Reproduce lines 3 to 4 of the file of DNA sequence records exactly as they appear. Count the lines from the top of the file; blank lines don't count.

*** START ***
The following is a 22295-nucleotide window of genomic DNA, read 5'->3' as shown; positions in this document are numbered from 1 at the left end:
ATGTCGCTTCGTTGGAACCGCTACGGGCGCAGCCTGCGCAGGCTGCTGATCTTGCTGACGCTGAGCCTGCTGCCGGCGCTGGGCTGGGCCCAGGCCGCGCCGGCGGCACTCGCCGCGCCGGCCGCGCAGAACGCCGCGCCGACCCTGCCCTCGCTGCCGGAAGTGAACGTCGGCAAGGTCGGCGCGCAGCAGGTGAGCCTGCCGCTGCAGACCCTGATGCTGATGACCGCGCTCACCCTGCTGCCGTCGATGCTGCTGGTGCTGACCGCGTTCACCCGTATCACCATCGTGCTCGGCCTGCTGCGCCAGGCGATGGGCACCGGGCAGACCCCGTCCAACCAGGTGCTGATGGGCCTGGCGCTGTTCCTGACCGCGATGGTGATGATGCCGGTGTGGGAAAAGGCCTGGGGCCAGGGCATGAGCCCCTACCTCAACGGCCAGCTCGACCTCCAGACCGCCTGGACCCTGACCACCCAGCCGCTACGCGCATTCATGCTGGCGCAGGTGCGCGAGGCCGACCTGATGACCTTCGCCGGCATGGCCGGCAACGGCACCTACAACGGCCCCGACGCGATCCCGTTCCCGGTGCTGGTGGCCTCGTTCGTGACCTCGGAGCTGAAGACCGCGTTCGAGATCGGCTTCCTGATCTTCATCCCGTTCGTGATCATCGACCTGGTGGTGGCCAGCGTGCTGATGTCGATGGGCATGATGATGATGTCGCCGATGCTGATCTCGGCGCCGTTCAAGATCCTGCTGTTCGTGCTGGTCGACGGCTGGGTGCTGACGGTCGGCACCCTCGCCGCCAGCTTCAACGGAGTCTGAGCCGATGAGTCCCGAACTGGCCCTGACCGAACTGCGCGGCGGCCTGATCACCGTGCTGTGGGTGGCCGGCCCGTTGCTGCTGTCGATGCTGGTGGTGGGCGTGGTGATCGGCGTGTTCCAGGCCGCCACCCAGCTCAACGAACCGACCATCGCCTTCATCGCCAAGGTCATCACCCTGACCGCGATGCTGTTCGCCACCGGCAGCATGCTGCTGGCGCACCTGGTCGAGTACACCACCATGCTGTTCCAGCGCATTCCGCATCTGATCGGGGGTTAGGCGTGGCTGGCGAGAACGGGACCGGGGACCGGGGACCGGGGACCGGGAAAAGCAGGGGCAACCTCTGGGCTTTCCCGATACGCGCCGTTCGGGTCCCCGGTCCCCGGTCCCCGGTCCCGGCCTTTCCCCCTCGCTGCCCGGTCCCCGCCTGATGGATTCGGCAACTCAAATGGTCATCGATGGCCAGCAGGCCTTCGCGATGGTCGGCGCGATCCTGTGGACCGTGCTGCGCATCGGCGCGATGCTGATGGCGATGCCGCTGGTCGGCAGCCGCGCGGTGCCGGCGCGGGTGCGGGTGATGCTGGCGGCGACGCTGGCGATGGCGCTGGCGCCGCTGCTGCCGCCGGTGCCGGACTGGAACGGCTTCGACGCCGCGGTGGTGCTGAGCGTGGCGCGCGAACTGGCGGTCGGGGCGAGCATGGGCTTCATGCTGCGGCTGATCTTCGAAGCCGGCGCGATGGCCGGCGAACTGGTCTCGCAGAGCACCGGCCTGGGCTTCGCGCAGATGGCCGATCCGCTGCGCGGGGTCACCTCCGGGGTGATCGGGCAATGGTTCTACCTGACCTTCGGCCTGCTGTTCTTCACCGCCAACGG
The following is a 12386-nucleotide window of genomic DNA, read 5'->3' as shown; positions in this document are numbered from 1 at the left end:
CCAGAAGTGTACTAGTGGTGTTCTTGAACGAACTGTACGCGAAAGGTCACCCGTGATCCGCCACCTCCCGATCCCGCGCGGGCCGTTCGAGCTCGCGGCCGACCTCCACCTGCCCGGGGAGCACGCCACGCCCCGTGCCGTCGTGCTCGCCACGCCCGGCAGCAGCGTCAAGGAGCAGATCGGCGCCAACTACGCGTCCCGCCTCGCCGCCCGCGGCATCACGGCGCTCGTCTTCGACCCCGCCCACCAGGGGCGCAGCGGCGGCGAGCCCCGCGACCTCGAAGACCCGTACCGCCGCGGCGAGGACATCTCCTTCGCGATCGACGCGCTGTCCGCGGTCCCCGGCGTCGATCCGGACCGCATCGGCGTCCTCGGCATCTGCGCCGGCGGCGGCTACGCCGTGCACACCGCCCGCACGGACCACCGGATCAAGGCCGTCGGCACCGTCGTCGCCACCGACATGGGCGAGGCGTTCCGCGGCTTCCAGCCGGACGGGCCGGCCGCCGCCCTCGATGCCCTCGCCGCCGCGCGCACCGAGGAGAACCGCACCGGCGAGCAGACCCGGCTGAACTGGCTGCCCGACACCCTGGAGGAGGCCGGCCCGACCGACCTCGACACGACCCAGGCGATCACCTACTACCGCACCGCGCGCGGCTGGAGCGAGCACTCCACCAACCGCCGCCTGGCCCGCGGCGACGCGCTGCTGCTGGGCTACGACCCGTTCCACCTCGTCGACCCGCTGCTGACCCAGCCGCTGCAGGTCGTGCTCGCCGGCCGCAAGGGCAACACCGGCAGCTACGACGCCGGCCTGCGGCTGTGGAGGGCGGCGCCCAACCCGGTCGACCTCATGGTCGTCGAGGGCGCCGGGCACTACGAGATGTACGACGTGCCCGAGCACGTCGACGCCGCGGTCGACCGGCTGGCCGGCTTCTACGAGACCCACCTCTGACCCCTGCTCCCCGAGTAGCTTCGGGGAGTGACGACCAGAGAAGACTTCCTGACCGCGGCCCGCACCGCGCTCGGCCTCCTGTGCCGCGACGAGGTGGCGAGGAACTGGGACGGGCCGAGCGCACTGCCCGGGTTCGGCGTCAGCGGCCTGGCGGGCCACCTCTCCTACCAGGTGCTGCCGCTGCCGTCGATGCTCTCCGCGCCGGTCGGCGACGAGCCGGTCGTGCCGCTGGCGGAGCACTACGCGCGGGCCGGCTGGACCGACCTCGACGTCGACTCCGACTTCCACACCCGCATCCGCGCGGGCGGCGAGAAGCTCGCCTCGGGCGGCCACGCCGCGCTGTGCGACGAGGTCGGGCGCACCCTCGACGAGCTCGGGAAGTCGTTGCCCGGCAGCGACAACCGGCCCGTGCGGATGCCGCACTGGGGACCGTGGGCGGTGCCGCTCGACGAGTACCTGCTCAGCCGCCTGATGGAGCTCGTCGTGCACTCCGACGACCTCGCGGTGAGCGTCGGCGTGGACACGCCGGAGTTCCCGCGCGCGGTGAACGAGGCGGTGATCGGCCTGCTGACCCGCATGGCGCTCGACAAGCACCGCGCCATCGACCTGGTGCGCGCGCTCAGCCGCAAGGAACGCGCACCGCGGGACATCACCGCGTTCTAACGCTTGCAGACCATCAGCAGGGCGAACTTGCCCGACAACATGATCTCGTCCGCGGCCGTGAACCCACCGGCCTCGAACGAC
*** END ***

The following is a 12386-nucleotide window of genomic DNA, read 5'->3' as shown; positions in this document are numbered from 1 at the left end:
CCAGAAGTGTACTAGTGGTGTTCTTGAACGAACTGTACGCGAAAGGTCACCCGTGATCCGCCACCTCCCGATCCCGCGCGGGCCGTTCGAGCTCGCGGCCGACCTCCACCTGCCCGGGGAGCACGCCACGCCCCGTGCCGTCGTGCTCGCCACGCCCGGCAGCAGCGTCAAGGAGCAGATCGGCGCCAACTACGCGTCCCGCCTCGCCGCCCGCGGCATCACGGCGCTCGTCTTCGACCCCGCCCACCAGGGGCGCAGCGGCGGCGAGCCCCGCGACCTCGAAGACCCGTACCGCCGCGGCGAGGACATCTCCTTCGCGATCGACGCGCTGTCCGCGGTCCCCGGCGTCGATCCGGACCGCATCGGCGTCCTCGGCATCTGCGCCGGCGGCGGCTACGCCGTGCACACCGCCCGCACGGACCACCGGATCAAGGCCGTCGGCACCGTCGTCGCCACCGACATGGGCGAGGCGTTCCGCGGCTTCCAGCCGGACGGGCCGGCCGCCGCCCTCGATGCCCTCGCCGCCGCGCGCACCGAGGAGAACCGCACCGGCGAGCAGACCCGGCTGAACTGGCTGCCCGACACCCTGGAGGAGGCCGGCCCGACCGACCTCGACACGACCCAGGCGATCACCTACTACCGCACCGCGCGCGGCTGGAGCGAGCACTCCACCAACCGCCGCCTGGCCCGCGGCGACGCGCTGCTGCTGGGCTACGACCCGTTCCACCTCGTCGACCCGCTGCTGACCCAGCCGCTGCAGGTCGTGCTCGCCGGCCGCAAGGGCAACACCGGCAGCTACGACGCCGGCCTGCGGCTGTGGAGGGCGGCGCCCAACCCGGTCGACCTCATGGTCGTCGAGGGCGCCGGGCACTACGAGATGTACGACGTGCCCGAGCACGTCGACGCCGCGGTCGACCGGCTGGCCGGCTTCTACGAGACCCACCTCTGACCCCTGCTCCCCGAGTAGCTTCGGGGAGTGACGACCAGAGAAGACTTCCTGACCGCGGCCCGCACCGCGCTCGGCCTCCTGTGCCGCGACGAGGTGGCGAGGAACTGGGACGGGCCGAGCGCACTGCCCGGGTTCGGCGTCAGCGGCCTGGCGGGCCACCTCTCCTACCAGGTGCTGCCGCTGCCGTCGATGCTCTCCGCGCCGGTCGGCGACGAGCCGGTCGTGCCGCTGGCGGAGCACTACGCGCGGGCCGGCTGGACCGACCTCGACGTCGACTCCGACTTCCACACCCGCATCCGCGCGGGCGGCGAGAAGCTCGCCTCGGGCGGCCACGCCGCGCTGTGCGACGAGGTCGGGCGCACCCTCGACGAGCTCGGGAAGTCGTTGCCCGGCAGCGACAACCGGCCCGTGCGGATGCCGCACTGGGGACCGTGGGCGGTGCCGCTCGACGAGTACCTGCTCAGCCGCCTGATGGAGCTCGTCGTGCACTCCGACGACCTCGCGGTGAGCGTCGGCGTGGACACGCCGGAGTTCCCGCGCGCGGTGAACGAGGCGGTGATCGGCCTGCTGACCCGCATGGCGCTCGACAAGCACCGCGCCATCGACCTGGTGCGCGCGCTCAGCCGCAAGGAACGCGCACCGCGGGACATCACCGCGTTCTAACGCTTGCAGACCATCAGCAGGGCGAACTTGCCCGACAACATGATCTCGTCCGCGGCCGTGAACCCACCGGCCTCGAACGAC